Wyoming's Opioid Abuse and How the State Is Fighting Back

By  | 

Overdoes are on the rise with opioid abuse being the driving force.

Wyoming is no stranger to what some are calling an opioid epidemic.

Medical staff say it’s up to prescribes to help combat addictions and that getting clean is only half the battle.

"Seventy-nine people a day in the United States are dying from overdoes of opioids" says Carol King with Central Wyoming Counseling Center.

According to the CDC both prescription and illegal consumption of opioids is the leading driver behind drug overdoses in the nation.
Worldwide around 30 million people abuse opioids based on a report from the National Institute on Drug Abuse.

Physicians and rehabilitation staff say it’s a problem in Wyoming.

"The state of Wyoming Department of Health realized here about three or four years ago that the number of people coming in for treatment that was addicted to opioids or having trouble with opioids were increasing real dramatically."

Help is available even if the abuser is not willing to help themselves.

"You come in, we'll talk to you. Try to help you get some support to help your family member and then hopefully they'll come in as well."
Before you reach out for help King says they're signs to look for "but you're definitely going to see behavior changes. They're craving a lot. They're complaining about pain. They don’t have a lot of energy. They're not hungry. Mom I think I need fentanyl that is kinda a weird request from a person."

Getting clean is only half the battle. According to King opioids block pain signals from transmitting to the brain.
So when people get clean any remaining pain messages can now be sent to the brain.

"Get rid of the block then the nerve messages that say there is pain they can get through and some of them are still there."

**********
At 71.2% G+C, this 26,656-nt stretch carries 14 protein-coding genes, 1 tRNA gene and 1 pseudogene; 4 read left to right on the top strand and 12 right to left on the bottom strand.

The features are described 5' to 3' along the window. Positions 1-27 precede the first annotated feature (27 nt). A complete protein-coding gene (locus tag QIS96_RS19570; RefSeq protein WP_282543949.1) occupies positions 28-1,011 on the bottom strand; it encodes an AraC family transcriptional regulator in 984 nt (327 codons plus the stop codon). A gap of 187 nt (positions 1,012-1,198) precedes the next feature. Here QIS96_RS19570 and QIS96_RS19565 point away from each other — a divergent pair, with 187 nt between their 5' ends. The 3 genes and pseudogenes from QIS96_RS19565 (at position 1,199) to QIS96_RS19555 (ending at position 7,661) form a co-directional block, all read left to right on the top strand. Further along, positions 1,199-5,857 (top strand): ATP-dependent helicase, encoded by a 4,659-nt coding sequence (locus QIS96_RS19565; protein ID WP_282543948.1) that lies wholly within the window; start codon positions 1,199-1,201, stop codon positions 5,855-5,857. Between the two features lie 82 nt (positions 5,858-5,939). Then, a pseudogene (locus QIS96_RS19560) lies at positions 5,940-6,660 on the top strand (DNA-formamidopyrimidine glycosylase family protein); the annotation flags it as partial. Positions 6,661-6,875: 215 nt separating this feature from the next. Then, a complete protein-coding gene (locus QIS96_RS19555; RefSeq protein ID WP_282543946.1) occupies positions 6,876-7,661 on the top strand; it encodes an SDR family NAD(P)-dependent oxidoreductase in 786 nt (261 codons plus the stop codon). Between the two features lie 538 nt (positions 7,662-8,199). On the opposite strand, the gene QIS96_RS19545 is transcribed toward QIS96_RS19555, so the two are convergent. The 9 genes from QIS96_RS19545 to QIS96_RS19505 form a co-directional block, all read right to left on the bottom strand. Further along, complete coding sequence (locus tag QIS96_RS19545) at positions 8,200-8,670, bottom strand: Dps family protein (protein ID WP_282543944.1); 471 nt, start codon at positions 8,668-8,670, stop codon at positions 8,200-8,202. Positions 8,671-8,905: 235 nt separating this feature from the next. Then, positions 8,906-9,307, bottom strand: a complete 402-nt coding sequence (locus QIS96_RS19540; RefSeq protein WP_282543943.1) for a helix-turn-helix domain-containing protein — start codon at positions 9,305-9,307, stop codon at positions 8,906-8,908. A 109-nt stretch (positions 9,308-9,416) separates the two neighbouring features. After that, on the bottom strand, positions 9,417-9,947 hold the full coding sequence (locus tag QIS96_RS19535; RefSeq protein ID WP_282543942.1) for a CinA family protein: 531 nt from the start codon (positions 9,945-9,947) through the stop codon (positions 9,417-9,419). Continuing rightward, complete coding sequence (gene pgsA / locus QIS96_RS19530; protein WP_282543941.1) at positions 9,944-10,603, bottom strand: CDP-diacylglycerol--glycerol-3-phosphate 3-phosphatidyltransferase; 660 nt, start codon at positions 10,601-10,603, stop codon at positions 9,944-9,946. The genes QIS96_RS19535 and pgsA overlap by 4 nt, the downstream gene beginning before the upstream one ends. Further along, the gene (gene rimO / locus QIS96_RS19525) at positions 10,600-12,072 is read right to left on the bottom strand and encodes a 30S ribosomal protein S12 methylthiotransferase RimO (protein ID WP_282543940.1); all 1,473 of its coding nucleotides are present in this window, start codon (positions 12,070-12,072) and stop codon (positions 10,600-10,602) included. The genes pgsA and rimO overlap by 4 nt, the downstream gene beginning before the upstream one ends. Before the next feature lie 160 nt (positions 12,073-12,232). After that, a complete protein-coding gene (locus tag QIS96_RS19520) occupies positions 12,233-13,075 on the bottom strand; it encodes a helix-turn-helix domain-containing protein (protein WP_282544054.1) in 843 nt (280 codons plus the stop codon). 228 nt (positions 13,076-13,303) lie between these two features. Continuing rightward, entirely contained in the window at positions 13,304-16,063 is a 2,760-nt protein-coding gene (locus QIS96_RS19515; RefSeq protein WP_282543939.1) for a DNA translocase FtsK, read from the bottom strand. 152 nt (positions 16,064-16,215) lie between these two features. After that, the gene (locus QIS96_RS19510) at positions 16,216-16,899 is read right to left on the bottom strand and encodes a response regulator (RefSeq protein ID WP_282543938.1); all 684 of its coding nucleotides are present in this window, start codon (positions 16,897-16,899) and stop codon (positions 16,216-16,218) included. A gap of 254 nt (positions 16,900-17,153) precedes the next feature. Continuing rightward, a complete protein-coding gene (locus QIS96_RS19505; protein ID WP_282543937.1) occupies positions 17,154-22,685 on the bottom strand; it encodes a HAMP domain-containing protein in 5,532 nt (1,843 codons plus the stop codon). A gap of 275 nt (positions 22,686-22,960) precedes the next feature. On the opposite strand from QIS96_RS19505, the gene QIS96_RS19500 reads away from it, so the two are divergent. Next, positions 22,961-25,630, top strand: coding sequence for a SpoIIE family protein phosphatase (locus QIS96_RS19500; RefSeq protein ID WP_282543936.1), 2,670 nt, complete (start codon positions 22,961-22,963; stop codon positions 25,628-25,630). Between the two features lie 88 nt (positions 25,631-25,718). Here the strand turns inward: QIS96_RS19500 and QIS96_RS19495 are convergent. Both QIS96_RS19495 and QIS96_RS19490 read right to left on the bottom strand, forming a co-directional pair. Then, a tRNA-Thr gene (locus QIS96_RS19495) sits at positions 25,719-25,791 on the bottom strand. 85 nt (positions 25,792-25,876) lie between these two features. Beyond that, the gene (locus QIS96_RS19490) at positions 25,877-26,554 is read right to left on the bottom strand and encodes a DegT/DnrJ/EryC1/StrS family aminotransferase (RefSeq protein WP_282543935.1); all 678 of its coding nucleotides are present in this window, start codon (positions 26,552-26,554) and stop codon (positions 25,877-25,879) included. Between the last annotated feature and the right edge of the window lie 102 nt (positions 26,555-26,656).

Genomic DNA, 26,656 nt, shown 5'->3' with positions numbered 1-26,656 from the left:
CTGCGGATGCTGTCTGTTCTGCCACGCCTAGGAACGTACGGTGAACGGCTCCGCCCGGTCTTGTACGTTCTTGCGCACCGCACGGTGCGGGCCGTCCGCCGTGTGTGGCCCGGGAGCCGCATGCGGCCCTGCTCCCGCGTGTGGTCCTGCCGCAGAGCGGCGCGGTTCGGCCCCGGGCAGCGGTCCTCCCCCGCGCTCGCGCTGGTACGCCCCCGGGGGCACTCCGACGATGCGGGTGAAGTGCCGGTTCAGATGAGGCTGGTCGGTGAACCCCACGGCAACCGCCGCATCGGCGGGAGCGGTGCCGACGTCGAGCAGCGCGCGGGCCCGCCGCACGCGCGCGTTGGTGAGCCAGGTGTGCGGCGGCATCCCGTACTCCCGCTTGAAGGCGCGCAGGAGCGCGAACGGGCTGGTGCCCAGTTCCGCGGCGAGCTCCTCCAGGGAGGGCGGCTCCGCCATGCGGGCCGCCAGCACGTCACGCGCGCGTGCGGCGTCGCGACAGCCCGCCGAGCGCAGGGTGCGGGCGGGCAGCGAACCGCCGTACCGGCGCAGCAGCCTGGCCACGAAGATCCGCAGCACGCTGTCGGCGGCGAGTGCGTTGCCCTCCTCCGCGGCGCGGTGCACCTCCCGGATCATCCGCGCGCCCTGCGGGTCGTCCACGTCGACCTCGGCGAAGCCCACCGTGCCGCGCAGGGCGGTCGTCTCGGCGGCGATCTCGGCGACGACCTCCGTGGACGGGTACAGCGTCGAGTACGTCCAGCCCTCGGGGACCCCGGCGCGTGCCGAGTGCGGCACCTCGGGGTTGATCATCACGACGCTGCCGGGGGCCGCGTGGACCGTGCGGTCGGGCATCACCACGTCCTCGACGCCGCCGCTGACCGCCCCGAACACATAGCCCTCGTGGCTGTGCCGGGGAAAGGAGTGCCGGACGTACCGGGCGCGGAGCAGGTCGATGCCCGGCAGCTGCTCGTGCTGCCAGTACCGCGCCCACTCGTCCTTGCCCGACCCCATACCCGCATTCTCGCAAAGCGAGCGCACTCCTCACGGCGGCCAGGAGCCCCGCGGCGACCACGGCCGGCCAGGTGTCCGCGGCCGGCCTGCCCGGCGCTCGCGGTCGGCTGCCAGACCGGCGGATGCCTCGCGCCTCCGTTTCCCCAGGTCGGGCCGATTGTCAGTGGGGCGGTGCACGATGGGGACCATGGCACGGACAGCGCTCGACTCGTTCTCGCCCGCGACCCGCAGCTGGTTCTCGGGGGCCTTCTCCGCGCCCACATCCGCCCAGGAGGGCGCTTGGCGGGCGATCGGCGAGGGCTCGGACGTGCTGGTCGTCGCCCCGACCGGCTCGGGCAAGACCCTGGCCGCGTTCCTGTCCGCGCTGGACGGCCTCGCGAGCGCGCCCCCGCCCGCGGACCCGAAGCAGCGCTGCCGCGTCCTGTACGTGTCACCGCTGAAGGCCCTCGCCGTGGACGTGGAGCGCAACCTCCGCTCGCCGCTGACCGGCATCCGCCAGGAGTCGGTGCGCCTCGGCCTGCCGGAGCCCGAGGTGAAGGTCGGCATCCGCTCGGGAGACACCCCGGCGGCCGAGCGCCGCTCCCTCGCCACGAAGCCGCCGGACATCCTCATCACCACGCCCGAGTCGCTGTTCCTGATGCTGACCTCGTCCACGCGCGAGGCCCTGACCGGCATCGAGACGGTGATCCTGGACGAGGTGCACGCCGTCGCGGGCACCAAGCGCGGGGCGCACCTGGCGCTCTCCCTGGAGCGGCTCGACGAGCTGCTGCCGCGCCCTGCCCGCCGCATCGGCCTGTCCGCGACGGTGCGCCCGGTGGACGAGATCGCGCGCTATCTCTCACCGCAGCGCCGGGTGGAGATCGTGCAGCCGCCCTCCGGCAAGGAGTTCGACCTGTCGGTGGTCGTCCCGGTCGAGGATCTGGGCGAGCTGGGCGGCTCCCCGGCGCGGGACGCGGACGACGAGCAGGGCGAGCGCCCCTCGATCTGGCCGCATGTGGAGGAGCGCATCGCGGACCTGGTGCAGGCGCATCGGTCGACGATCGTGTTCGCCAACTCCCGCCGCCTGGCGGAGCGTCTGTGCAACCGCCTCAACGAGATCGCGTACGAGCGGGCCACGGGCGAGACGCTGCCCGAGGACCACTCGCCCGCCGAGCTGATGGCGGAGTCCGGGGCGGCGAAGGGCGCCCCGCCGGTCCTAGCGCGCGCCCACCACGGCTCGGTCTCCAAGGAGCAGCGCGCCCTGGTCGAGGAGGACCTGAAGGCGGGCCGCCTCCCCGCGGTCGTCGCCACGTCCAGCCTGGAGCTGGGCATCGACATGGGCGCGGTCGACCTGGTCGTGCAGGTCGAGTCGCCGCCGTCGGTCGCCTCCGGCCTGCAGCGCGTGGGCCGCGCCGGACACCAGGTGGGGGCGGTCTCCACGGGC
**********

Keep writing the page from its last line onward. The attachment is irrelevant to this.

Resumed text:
Kings says relapse is high but so are the chances of death.
“When they get clean from those if they relapse the risk of death is very high. What it does is cause respiratory failure and stops you from breathing."

Doctor Andy Dunn says it’s not only up to patients to know about the risk with opioids but medical staff too "as providers we really have to educate the patients and I don’t know if we do that enough. We need to talk to patients about the risks let alone adverse reactions (and) side effects that any medication can potentially cause let alone in the addictive part."

Doctor Dunn says providers should prescribe more than medications.
"Prescriptions are not meant for an infinite amount of time. As providers we need to say this is for ‘x’ amount of days and we can do other modalities other therapies involve this is only to get us through an acute phrase.”

Doctor Dunn says that some insurance providers do not cover alternative options to medication such as therapies and says if they did we could see a drop in abusers.

Officials say the first steps to recover is noticing warning signs and seek help.